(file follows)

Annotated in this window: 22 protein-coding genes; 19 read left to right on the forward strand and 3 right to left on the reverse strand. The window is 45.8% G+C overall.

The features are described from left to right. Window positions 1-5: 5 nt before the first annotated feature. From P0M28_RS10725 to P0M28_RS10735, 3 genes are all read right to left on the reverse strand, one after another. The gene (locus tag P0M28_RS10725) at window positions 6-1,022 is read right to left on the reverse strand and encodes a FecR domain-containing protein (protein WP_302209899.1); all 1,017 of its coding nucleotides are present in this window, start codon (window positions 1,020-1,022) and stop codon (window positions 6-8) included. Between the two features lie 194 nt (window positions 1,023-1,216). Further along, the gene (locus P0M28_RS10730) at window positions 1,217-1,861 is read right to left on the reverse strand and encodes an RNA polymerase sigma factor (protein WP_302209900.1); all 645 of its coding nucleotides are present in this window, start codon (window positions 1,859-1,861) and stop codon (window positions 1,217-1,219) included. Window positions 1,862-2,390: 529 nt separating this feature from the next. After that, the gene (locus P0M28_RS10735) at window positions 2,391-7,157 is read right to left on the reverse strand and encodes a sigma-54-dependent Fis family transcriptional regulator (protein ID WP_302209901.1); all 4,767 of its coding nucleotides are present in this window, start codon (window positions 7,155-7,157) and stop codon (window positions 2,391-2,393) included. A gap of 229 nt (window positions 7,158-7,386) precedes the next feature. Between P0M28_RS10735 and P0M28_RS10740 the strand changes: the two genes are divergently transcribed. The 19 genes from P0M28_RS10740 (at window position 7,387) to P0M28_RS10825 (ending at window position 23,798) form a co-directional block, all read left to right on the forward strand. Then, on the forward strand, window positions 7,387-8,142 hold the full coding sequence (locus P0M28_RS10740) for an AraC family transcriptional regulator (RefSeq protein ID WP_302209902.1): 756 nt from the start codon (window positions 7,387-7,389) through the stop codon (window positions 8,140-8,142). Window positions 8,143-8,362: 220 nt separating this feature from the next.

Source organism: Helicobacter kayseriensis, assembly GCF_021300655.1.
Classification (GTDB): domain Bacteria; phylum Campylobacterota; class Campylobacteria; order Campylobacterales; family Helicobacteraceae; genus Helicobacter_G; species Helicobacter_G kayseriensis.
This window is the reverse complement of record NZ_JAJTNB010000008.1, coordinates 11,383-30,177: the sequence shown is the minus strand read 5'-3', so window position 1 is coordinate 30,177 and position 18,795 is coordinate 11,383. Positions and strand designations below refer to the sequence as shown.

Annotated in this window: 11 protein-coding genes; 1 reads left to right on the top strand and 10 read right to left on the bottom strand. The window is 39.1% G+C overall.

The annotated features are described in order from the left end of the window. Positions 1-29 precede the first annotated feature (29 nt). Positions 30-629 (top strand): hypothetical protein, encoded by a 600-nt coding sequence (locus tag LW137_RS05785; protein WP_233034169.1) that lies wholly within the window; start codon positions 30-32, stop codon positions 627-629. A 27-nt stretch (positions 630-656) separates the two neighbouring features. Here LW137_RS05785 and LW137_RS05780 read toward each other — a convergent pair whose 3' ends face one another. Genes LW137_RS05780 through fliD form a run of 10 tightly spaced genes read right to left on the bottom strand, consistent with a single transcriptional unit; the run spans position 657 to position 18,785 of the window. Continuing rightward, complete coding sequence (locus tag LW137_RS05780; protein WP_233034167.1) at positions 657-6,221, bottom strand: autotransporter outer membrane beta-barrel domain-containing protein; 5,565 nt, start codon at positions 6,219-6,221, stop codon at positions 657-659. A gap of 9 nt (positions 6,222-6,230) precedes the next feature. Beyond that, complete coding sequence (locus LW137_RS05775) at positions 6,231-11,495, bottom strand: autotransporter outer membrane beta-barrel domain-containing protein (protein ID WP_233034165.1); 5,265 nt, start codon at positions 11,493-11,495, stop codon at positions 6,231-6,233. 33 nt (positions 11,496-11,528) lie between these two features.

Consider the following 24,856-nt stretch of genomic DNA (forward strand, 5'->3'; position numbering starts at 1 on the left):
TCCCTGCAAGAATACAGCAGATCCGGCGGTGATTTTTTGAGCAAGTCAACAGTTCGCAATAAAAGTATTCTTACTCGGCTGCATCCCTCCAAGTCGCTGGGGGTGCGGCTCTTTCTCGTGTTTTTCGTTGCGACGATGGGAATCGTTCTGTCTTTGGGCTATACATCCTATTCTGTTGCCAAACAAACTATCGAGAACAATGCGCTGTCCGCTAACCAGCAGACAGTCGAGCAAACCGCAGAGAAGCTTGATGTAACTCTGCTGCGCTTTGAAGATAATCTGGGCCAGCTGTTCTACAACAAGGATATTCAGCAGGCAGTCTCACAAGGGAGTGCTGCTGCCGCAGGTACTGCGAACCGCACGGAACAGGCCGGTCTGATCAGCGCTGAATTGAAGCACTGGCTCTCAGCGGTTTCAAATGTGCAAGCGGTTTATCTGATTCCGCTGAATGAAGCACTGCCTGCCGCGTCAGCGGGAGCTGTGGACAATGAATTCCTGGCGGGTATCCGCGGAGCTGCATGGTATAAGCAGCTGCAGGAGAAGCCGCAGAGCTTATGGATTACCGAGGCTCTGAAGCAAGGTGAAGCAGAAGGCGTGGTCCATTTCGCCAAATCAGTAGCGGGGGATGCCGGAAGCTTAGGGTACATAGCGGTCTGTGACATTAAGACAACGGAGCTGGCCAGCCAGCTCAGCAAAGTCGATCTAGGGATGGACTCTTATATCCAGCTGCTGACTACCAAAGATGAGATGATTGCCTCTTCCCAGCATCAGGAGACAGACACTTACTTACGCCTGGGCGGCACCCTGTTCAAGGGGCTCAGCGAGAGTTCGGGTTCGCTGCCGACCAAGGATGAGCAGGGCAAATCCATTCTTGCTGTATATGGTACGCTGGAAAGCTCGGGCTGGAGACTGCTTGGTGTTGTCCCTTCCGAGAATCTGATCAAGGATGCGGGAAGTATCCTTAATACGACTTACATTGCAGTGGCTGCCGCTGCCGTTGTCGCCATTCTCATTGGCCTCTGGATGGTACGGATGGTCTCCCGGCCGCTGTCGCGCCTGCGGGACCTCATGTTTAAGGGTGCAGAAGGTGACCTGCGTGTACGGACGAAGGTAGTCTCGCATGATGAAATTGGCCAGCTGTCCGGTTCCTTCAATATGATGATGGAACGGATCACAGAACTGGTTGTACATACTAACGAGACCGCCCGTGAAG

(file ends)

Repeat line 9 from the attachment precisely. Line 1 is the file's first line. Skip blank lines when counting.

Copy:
TCCCTGCAAGAATACAGCAGATCCGGCGGTGATTTTTTGAGCAAGTCAACAGTTCGCAATAAAAGTATTCTTACTCGGCTGCATCCCTCCAAGTCGCTGGGGGTGCGGCTCTTTCTCGTGTTTTTCGTTGCGACGATGGGAATCGTTCTGTCTTTGGGCTATACATCCTATTCTGTTGCCAAACAAACTATCGAGAACAATGCGCTGTCCGCTAACCAGCAGACAGTCGAGCAAACCGCAGAGAAGCTTGATGTAACTCTGCTGCGCTTTGAAGATAATCTGGGCCAGCTGTTCTACAACAAGGATATTCAGCAGGCAGTCTCACAAGGGAGTGCTGCTGCCGCAGGTACTGCGAACCGCACGGAACAGGCCGGTCTGATCAGCGCTGAATTGAAGCACTGGCTCTCAGCGGTTTCAAATGTGCAAGCGGTTTATCTGATTCCGCTGAATGAAGCACTGCCTGCCGCGTCAGCGGGAGCTGTGGACAATGAATTCCTGGCGGGTATCCGCGGAGCTGCATGGTATAAGCAGCTGCAGGAGAAGCCGCAGAGCTTATGGATTACCGAGGCTCTGAAGCAAGGTGAAGCAGAAGGCGTGGTCCATTTCGCCAAATCAGTAGCGGGGGATGCCGGAAGCTTAGGGTACATAGCGGTCTGTGACATTAAGACAACGGAGCTGGCCAGCCAGCTCAGCAAAGTCGATCTAGGGATGGACTCTTATATCCAGCTGCTGACTACCAAAGATGAGATGATTGCCTCTTCCCAGCATCAGGAGACAGACACTTACTTACGCCTGGGCGGCACCCTGTTCAAGGGGCTCAGCGAGAGTTCGGGTTCGCTGCCGACCAAGGATGAGCAGGGCAAATCCATTCTTGCTGTATATGGTACGCTGGAAAGCTCGGGCTGGAGACTGCTTGGTGTTGTCCCTTCCGAGAATCTGATCAAGGATGCGGGAAGTATCCTTAATACGACTTACATTGCAGTGGCTGCCGCTGCCGTTGTCGCCATTCTCATTGGCCTCTGGATGGTACGGATGGTCTCCCGGCCGCTGTCGCGCCTGCGGGACCTCATGTTTAAGGGTGCAGAAGGTGACCTGCGTGTACGGACGAAGGTAGTCTCGCATGATGAAATTGGCCAGCTGTCCGGTTCCTTCAATATGATGATGGAACGGATCACAGAACTGGTTGTACATACTAACGAGACCGCCCGTGAAG